Hope in the Midst of Despair
By Grant Dibden, first printed in “Compass”, Winter 1999. Edited for this version.
On 23 March 1991 our son Ian died the day before his first birthday. He had contracted bacterial meningitis and died within 24 hours of exhibiting his first symptoms. I think it was the hardest thing Jeanette and I had ever been through. We prayed incessantly, as did many friends around Australia, that Ian would be healed, and yet he died. Where was God? Was he hard of hearing? Didn’t he have the power to heal Ian? Did he love us? Was this the action of a loving God or had the devil beaten God in this particular instance? Were we being punished? Is Ian in heaven?
Grant and Jeanette’s Story: Hope in the Midst of Despair
The questions were flooding in and our emotions were all over the place. But hard as it was, we were not without hope. Hope—solid, certain hope—comes from God. Already in my life I had found that God is sovereign, faithful, gracious and kind. He loved me so much that Jesus died for me and paid my debt of sin. Someone once said that we need to remember in the dark what was true in the light. When things are hard, God doesn’t change. When things are very hard, God still doesn’t change. Hope comes from relying on that. If we had relied on our feelings and experiences, or someone’s opinion, we would not have had a firm foundation to deal with our questions as we tried to cope with our loss.
As we faced the hard questions it was God’s word that gave us hope. And by that I do not mean just reading one verse of scripture to find ‘the answer’ to our questions, but an understanding of the deep truths of scripture that we were forced to hang onto as our world came apart at the seams.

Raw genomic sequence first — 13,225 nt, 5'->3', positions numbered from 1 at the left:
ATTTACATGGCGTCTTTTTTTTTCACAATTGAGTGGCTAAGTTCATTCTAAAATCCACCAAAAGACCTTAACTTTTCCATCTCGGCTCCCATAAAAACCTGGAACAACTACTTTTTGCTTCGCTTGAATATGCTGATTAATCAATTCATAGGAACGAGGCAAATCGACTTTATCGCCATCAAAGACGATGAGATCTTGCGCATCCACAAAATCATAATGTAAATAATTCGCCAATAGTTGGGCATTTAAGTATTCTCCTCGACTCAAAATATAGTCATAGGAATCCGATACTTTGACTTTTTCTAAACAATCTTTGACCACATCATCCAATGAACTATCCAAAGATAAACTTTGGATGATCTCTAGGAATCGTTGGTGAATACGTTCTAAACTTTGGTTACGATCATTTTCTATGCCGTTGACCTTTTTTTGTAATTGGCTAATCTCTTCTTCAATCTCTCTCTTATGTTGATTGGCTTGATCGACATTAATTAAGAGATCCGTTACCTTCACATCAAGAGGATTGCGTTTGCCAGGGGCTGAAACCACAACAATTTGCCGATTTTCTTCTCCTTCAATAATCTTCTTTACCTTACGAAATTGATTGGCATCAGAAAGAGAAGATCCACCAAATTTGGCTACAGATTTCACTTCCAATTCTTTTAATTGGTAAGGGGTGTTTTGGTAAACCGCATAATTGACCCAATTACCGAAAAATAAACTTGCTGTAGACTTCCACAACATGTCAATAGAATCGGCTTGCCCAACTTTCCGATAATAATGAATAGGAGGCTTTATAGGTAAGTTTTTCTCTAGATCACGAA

In a time like this, God was the only one we could turn to, and he did not let us down. He gave us hope in the midst of our despair as he reminded us through his word of the deep truths we knew about him. His word told us that he is absolutely sovereign. God is in control and evil is not free to ravage us. God is the Lord of all, including evil and death and so he was in charge and Ian’s death was under his control.
Now, while this could have resulted in our becoming angry with God, he kept us from this as his word reminded us that he was absolutely loving, good and wise. We could not become angry with a God like that, even if we did not understand why God had allowed Ian to die then. God’s word reminded us that he loved us. Our greatest need is to be in a relationship with God and he has met this need with the death of his Son.
His word reminded us that God is infinitely wise. God selects the best possible means for the accomplishment of the best possible thing—his glory. And he was using (not causing) our suffering to that end as we were driven to rely totally on him as we had nowhere else to go.
His word also confirmed that Ian is in heaven. In 2 Samuel 12:18-23 David’s baby son dies and, in verse 23, he says what we found to be wise and full of hope: “But now that he is dead, why should I fast? Can I bring him back? I will go to him, but he will not return to me.” Ian is now in the best possible place for him, in heaven, and we will see him again. We do not have a hollow hope based on wishful thinking, nor an uncertain hope. We have a certain hope, based on God’s word, that we will see our dear little boy in heaven.
There is some mystery in all of this as we cannot fully understand God and his ways, but these truths gave us a sure hope in the midst of our despair. Not only did God give us hope in the midst of our despair, he even graciously gave us some joy. My sister Gloria saw the Christian love of my friends at the time Ian died, and Jeanette and I were able to share the gospel with her the day he died. She became a Christian, much to our delight, and continues to walk with the Lord.
We thank God for the twelve beautiful months with our son. “The Lord gave and the Lord has taken away; blessed be the name of the Lord” (Job 1:21b).